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Ethanol production by engineered thermophiles ☆

Paper ID Volume ID Publish Year Pages File Format Full-Text
15608 42454 2015 12 PDF Available
Title
Ethanol production by engineered thermophiles ☆
Abstract

•PDC, PDH, PFL and PFOR are key enzymes in pathways used for ethanol production in thermophiles.•Of these, only the PDC, PDH and PFOR pathways have been engineered for high-yield production.•To date, there are no reports of the transfer of a high-yield pathway into a thermophilic host.•This is in contrast to the relatively easy transfer of the PDC pathway in mesophiles.

We compare a number of different strategies that have been pursued to engineer thermophilic microorganisms for increased ethanol production. Ethanol production from pyruvate can proceed via one of four pathways, which are named by the key pyruvate dissimilating enzyme: pyruvate decarboxylase (PDC), pyruvate dehydrogenase (PDH), pyruvate formate lyase (PFL), and pyruvate ferredoxin oxidoreductase (PFOR). For each of these pathways except PFL, we see examples where ethanol production has been engineered with a yield of >90% of the theoretical maximum. In each of these cases, this engineering was achieved mainly by modulating expression of native genes. We have not found an example where a thermophilic ethanol production pathway has been transferred to a non-ethanol-producing organism to produce ethanol at high yield. A key reason for the lack of transferability of ethanol production pathways is the current lack of understanding of the enzymes involved.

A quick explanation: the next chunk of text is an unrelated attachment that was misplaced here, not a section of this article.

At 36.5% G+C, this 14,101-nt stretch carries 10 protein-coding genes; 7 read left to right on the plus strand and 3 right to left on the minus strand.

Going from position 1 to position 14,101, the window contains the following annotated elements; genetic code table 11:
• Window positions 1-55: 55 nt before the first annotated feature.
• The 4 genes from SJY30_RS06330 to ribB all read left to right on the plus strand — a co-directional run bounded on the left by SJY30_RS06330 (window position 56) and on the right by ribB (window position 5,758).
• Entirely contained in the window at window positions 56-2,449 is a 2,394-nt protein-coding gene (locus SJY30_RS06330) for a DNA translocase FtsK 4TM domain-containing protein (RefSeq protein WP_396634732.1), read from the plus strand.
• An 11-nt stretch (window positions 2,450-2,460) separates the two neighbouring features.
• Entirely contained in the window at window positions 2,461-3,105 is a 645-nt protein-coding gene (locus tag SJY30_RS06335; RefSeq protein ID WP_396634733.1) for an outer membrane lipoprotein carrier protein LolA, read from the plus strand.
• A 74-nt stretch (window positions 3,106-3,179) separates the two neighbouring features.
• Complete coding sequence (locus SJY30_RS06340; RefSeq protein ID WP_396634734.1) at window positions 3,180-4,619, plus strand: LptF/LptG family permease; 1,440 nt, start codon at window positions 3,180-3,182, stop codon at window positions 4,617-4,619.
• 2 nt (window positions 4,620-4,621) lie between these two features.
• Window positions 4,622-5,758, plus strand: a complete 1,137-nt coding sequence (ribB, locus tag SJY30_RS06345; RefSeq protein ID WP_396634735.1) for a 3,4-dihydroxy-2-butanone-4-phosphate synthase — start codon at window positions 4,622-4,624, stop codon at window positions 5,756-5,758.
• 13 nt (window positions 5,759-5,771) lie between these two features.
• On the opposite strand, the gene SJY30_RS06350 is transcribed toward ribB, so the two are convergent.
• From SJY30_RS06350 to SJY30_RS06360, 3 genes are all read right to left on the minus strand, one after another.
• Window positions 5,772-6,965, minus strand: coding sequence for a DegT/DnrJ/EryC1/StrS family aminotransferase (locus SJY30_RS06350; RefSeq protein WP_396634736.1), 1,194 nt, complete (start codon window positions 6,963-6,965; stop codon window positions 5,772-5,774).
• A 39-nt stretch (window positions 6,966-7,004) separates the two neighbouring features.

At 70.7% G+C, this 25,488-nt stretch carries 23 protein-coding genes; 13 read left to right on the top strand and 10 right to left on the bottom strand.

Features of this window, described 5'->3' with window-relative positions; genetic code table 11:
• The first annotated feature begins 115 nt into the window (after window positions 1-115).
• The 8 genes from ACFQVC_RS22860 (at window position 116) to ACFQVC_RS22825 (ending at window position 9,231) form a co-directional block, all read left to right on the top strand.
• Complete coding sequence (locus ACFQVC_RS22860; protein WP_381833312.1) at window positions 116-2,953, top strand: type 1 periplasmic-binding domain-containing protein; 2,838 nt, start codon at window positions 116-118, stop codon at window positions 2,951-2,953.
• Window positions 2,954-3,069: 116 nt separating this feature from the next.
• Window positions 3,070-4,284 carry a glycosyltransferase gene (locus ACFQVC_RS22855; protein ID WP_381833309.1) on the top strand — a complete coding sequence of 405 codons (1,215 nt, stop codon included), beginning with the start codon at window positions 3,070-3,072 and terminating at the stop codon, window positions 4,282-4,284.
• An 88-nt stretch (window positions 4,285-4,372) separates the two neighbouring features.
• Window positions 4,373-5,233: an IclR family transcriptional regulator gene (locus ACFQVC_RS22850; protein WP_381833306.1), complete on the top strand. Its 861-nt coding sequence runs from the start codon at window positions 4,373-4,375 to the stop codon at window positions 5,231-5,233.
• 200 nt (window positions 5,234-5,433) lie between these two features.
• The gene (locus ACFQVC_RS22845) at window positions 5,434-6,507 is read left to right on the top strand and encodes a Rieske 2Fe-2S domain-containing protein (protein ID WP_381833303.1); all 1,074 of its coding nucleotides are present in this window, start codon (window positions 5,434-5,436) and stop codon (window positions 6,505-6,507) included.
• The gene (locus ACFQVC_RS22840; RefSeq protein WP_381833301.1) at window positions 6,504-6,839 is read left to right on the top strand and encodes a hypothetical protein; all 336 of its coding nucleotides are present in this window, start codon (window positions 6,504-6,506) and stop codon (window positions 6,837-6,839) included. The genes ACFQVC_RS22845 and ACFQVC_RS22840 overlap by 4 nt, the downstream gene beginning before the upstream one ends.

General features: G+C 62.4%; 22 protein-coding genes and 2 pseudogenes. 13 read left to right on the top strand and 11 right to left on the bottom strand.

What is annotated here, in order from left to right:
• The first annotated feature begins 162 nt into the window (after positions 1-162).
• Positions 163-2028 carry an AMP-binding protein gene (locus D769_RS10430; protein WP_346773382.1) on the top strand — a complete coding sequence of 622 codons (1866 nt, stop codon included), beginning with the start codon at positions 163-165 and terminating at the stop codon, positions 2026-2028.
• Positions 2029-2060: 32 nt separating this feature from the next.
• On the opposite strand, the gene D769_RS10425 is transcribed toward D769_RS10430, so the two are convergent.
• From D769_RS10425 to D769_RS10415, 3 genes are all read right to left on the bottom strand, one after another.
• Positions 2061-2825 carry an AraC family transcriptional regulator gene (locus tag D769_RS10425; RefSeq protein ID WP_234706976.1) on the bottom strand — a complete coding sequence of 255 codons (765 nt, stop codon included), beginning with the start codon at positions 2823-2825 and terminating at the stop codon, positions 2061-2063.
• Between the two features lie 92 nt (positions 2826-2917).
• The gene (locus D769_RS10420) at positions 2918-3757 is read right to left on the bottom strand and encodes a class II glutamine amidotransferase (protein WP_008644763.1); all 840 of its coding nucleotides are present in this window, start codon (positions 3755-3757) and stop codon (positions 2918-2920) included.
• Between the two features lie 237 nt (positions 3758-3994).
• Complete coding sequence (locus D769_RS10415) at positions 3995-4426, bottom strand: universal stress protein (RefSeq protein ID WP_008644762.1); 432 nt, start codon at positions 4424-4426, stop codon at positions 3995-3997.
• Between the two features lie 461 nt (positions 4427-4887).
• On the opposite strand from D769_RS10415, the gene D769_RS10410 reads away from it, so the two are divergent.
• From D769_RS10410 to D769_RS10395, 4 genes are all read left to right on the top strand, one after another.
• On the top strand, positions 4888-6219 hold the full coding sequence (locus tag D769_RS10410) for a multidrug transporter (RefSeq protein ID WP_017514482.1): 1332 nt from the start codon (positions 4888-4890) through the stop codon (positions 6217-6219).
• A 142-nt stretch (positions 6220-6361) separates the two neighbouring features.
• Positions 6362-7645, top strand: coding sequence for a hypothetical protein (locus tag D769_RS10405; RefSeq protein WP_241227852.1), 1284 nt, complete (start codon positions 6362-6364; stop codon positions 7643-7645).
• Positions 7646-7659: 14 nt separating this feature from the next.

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Ethanol production by engineered thermophiles ☆
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Publisher
Database: Elsevier - ScienceDirect
Journal: Current Opinion in Biotechnology - Volume 33, June 2015, Pages 130–141
Authors
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Subjects
Physical Sciences and Engineering Chemical Engineering Bioengineering
Get Full-Text Now
Don't Miss Today's Special Offer
Price was $35.95
You save - $31
Price after discount Only $4.95
100% Money Back Guarantee
Full-text PDF Download
Online Support
Any Questions? feel free to contact us